April 20, 2014

Indians Notes: Kipnis as Leader, Chisenhall Returns, Strength of Schedule

There aren’t particularly too many Browns storylines right now and my brother and I covered many of the pivotal NBA ones yesterday, so today is Tribe time. Check out my usual WFNY Wednesday Wahoos for more of my regular Tribe coverage.

– Who are the new Cleveland Indians? Of course, people reminisce all the time about the Tribe teams of the ’90s. Those teams were the classics for many current sports fans in NE Ohio, featuring such legends like Jim Thome, Manny Ramirez, Sandy Alomar and more. Then, moving forward, the Indians continued to win games and AL Central titles up till 2001, before having a six-year playoff lapse.

Looking back, the team that went to the 2007 ALCS featured names such as Victor Martinez, CC Sabathia and Jhonny Peralta, all guys on other AL teams also fighting for the 2012 playoffs, along with long-gone folks like Ryan Garko, Casey Blake, Josh Barfield and Joe Borowski. Outside of players that then hardly played like Asdrubal Cabrera, Rafael Perez, Fausto Carmona/Roberto Hernandez and Shin-Soo Choo, there are hardly any guys still around from just five years ago.

That’s quite an unbelievable fact. So when we all look back at this current Indians squad, the one that at least began to compete for division crowns beginning in 2011, who will be the leading man? In my mind, the Tribe’s leader, emotional go-to guy and key offensive producer has to be 2B Jason Kipnis.

Sure, closer Chris Perez is all over the place with his emotions and getting the crowd fired up. We saw that three weeks ago, obviously. But, when there are entire Plain Dealer articles being written about Kipnis as a “dirtbag” who’s growing more comfortable at second base and loves using Twitter to connect with fans, and when he’s hitting .280/.340/.480 in just 88 career games and is on pace for 28 homers, 41 steals and 106 RBI this season, he has to win the nod.

Kipnis is classic Cleveland sports. The 25-year-old Arizona State product was drafted in the second round back in 2009, and was an outfielder back in college. The Chicago native then was immediately converted to second base, despite loads of questions about his future impact defensively. That keeps getting better, however, and all he does is just kill the baseball. Kipnis should be an All-Star this year and is on target to the be the team’s biggest star.

– The only player in my mind who could compete immediately with Kipnis is 3B Lonnie Chisenhall. When I worked for the Akron Aeros from 2008-10, debate raged on almost every other week about which prospect was the better one. Kipnis always seemed to be more of a “dirtbag,” a more advanced hitter and a more outgoing leader, but then you looked at this one huge factor many people forget: age.

When I was writing the last paragraph about Kipnis, I re-realized how old he truly is for a top prospect with still under 100 games of MLB experience. Kipnis turned 25 in early April. On the other hand, Chisenhall, who recently returned to the club after another nearly two months at AAA Columbus this year, remains the youngest player on the roster at 23. He won’t turn 24 until early October. In prospect terms, 18 months mean a huge difference.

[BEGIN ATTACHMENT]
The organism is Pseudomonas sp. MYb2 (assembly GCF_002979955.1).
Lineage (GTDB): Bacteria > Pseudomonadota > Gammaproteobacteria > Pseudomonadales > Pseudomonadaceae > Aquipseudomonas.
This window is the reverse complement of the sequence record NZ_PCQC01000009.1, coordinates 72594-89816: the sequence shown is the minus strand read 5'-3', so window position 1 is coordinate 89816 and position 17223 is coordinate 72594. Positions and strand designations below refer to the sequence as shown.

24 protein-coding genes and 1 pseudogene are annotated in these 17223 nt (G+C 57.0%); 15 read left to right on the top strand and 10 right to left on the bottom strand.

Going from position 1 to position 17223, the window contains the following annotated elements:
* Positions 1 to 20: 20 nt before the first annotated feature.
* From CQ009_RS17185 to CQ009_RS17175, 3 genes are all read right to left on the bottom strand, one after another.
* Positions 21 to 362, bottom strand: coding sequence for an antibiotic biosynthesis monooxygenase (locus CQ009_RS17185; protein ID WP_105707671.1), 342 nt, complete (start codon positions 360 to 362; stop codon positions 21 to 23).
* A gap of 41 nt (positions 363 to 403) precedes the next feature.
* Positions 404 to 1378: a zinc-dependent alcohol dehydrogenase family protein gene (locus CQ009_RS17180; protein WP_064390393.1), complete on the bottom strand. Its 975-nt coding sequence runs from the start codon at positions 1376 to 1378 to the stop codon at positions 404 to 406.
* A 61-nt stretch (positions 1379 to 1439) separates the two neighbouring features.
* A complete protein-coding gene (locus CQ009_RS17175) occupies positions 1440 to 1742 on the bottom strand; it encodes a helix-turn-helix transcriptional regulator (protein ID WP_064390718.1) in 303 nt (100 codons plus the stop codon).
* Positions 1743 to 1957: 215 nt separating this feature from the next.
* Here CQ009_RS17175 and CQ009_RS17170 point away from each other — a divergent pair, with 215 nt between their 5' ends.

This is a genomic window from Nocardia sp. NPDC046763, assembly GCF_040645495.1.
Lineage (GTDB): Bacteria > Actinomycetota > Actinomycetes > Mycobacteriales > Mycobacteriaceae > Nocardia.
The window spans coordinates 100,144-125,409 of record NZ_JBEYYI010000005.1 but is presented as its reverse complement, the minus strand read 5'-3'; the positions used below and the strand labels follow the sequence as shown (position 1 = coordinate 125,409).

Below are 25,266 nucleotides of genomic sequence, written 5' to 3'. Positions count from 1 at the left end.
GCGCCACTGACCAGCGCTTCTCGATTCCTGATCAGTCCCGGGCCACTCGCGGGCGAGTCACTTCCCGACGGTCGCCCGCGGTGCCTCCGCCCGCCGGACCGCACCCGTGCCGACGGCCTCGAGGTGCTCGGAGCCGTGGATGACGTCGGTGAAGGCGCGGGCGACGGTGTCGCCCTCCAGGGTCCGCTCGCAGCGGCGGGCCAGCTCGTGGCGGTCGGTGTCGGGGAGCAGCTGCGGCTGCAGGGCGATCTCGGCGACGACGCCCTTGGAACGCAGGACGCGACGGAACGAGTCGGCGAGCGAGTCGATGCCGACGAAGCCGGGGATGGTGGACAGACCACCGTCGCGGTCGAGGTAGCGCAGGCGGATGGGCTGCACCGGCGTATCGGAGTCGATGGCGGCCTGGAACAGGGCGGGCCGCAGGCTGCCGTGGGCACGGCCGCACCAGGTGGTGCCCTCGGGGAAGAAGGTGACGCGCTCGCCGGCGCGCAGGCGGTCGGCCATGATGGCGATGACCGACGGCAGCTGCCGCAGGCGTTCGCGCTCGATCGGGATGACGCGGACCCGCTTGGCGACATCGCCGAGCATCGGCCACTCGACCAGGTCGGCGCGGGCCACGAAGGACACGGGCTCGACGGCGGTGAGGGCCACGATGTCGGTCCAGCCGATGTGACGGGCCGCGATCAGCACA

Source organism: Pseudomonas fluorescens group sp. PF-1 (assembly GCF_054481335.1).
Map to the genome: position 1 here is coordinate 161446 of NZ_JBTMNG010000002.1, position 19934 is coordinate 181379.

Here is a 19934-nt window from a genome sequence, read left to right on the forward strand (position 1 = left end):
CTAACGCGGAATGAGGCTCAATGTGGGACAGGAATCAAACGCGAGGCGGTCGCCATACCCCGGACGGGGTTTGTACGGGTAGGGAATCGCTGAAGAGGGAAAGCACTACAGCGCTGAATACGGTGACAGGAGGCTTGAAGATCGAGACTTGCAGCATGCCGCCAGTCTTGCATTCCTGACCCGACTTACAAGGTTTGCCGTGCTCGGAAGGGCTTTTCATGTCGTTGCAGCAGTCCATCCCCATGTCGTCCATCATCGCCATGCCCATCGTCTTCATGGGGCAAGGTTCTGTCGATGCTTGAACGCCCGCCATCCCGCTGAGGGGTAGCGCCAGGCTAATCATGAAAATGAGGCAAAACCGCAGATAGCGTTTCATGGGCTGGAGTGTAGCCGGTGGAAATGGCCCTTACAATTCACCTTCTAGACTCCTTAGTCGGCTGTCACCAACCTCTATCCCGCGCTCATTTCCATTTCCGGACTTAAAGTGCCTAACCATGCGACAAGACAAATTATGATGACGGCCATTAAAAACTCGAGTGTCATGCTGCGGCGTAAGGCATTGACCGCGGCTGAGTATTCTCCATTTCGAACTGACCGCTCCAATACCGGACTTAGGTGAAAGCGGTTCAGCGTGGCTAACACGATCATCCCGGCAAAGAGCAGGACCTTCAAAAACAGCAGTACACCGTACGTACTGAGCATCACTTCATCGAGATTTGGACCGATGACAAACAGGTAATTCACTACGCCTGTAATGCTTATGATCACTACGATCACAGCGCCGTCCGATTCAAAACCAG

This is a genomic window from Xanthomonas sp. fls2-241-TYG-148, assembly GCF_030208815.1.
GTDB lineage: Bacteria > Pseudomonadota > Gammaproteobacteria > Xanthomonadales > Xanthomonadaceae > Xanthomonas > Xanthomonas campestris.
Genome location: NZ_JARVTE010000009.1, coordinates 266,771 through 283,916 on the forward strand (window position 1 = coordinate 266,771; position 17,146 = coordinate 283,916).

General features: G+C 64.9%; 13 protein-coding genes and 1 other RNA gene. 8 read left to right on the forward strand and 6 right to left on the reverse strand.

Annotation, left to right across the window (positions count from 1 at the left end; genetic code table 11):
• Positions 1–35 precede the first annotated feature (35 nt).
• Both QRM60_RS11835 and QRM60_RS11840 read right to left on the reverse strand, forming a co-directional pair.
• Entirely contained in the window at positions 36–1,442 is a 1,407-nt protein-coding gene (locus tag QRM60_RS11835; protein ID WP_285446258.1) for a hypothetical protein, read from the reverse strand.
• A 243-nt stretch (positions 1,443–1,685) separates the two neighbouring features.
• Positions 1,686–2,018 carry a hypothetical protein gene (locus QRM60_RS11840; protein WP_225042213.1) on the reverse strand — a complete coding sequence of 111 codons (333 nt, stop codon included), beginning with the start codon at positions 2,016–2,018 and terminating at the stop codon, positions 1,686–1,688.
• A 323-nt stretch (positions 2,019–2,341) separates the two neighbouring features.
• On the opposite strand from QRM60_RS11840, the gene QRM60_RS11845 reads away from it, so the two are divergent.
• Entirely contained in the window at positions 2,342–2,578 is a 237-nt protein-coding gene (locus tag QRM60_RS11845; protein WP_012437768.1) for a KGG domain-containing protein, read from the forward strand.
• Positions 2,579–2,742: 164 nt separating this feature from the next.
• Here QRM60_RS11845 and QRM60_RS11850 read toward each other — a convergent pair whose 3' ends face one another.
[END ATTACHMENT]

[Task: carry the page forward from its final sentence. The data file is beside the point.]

So yes, while Kipnis has done better at each level offensively than Chisenhall for the last four years, now it appears they are finally on even pavement for the long haul. Chisenhall’s career MLB line is .262/.289/.437 in 71 games. Yes, the on-base percentage is disappointing, but you’ve got to be impressed and encouraged by the slugging abilities. Chisenhall’s been tremendous thus far since his re-promotion, and all anyone can talk about is his beautiful swing. His ceiling may continue to be higher than Kipnis’, especially slugging-wise, but it’s too early to make a decision just yet.

– Sure, it’s only early June and it’s a bit early to get too excited about the fact that the Indians remain 28-24, only 1.5 games out of first place in the American League Central. Again, that means we can’t get too disappointed for now about how the Tribe quickly fell behind the charging Chicago White Sox, who lost for the first time in 10 games Saturday night. Now, to sour the mood a bit more however, we do need to talk a little bit about this schedule thing.

You see, the Indians have been very fortunate so far. Jon wrote back in late April that the Indians had the easiest schedule in the majors at the time. Currently, the Indians rank No. 23 on that ESPN SOS list, not as bad as previously, but still something that’s worth a note. Moving forward, things will continue to get harder and harder for the Tribe.

This weekend’s series wraps up today against the lowly Minnesota Twins (19-33). The Indians will need to take today’s game because the road gets much tougher from here until the All-Star Break. Our next seven series are three-gamers at Detroit (25-28), at St. Louis (27-26), at Cincinnati (30-22), vs. Pittsburgh (26-26), vs. Cincinnati (30-22), at Houston (22-31) and at NY Yankees (28-24). Then, we have four games at Baltimore (30-23), before finishing at home with three against the LA Angels (28-26) and four against Tampa Bay (30-23). Add that all together, including today’s game, and you have a SOS of .520 in this stretch before the All-Star Game.

The team’s current SOS is .495, again, No. 23 in the league. The .520 figure would rank third in MLB, right up there with a bunch of AL East teams, and should tick the Indians back to the middle of the pack overall by mid-July. What this means is that wins might be a bit hard to come by. If we can survive this upcoming 33-game stretch by remaining slightly over .500, that will be a huge positive. Last year’s slide began right around this time 12 months ago, so hopefully we can keep the positive momentum going for now.